While coaches and fans closely follow their team’s wins and losses, longtime UCF Professor Richard Lapchick is monitoring another statistic, one that can’t be found in a box score.
Known as the social conscience of sport, Lapchick has spent the past three decades monitoring gender and racial hiring trends in sports. As director for The Institute for Diversity and Ethics in Sport, Lapchick releases Racial and Gender Report Cards for professional, collegiate and amateur sports each year. The widely publicized report cards help to hold leagues accountable for their hiring diverse and inclusive staffs.
“The impact of the racial reckoning on American society has been enormous. That included the world of professional and college sports,” says Lapchick, who stepped down this past fall after 20 years at the helm of UCF’s DeVos Sport Business Management Graduate Program to share his social justice and anti-racist messages with new audiences. “All of that is reflected in the 2021 Complete Racial and Gender Report Card.”
The 2021 Complete Racial and Gender Report Card includes the grades and assessments for Major League Baseball (MLB), Major League Soccer (MLS), National Basketball Association (NBA), National Football League (NFL), Women’s National Basketball Association (WNBA) and college sport. Only the WNBA, with its A+ rating, received an A or better in the overall grade. The NBA followed with a B+, while the MLS and NFL earned Bs, and MLB got a C+. College sport again received the lowest grade with a C.
“Opportunities for people of color and women to be hired in college sports are still not where they need to be for real diversity, equity and inclusion on too many campuses,” noted Lapchick in a January 2022 article for ESPN.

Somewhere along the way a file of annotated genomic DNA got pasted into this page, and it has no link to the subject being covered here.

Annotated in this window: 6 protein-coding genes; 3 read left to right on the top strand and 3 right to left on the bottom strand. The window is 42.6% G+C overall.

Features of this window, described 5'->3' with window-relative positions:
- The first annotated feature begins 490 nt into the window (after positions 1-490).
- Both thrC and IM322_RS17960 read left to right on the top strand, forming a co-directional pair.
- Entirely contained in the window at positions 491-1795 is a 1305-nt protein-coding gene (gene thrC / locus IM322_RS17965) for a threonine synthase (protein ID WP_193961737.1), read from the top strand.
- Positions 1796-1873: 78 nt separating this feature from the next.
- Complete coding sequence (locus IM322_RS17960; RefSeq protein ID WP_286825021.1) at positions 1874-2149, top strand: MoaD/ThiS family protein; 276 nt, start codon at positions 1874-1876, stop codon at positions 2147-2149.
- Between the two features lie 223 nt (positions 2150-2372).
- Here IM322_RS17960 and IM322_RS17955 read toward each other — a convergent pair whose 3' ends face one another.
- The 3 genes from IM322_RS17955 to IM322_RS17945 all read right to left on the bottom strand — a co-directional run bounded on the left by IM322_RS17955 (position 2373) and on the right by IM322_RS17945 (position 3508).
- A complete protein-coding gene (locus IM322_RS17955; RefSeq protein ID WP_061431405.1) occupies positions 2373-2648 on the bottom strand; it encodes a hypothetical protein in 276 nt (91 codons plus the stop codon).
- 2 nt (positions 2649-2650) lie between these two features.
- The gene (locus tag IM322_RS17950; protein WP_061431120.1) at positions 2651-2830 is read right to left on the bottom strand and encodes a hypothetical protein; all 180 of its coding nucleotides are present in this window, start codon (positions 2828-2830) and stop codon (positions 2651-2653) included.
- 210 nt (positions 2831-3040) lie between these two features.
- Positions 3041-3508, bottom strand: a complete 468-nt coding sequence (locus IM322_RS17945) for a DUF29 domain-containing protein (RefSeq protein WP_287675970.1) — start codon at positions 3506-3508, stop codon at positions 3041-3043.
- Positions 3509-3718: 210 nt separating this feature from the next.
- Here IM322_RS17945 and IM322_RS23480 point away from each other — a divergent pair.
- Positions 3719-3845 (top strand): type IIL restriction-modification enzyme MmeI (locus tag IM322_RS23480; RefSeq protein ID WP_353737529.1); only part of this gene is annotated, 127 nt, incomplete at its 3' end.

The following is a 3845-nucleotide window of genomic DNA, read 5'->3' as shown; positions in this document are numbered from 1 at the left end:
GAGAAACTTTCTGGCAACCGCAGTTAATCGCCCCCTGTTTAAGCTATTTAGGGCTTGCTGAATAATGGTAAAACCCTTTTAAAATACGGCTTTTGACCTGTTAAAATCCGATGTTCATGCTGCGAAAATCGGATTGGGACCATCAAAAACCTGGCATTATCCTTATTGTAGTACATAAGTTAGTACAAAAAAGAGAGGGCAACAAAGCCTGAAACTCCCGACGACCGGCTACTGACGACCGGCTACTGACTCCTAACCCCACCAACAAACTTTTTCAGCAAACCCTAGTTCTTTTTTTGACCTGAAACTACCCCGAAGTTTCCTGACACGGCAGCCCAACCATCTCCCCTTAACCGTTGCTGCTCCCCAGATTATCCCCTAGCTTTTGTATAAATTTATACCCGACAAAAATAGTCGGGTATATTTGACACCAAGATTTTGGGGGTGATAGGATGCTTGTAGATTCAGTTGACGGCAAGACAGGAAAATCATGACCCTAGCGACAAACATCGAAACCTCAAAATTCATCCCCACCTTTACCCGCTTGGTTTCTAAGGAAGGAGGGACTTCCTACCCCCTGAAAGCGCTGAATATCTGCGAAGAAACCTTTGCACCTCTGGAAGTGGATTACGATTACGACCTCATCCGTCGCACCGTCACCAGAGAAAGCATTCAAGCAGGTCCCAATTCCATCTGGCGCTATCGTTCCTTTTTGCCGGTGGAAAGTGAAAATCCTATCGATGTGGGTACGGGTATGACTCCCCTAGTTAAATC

According to the report, gender hiring practices generally lagged behind racial hiring and only saw increases in the NFL and MLS. Only the WNBA and NBA earned grades above a C+, receiving an A+ and a B, respectively. The NFL received a C+ while college sport, MLB and MLS earned a C.
The reports for each of the major professional sports and college sport are referenced widely by national sports media. The 2021-2022 reports received 1,001 mentions, earning more than $40 million in media coverage, from outlets ranging from ESPN, NBC Sports and USA Today to The Boston Globe, Time Magazine and The Athletic.
The Grade Scale
The research is led by Lapchick and a team of graduate students from the DeVos Sport Business Management Graduate Program, who rely on the National Collegiate Athletic Association’s research and aggregate data provided by the various professional sports leagues to complete the Racial and Gender Report Cards.
The report cards track the racial and gender makeup of players, coaches, managers, the front office, team staff, league office, game officials and members of the media. The grades are calculated in relation to overall patterns in society based on federal affirmative action policies that state the workplace should reflect the percentage of the people in the racial group in the population.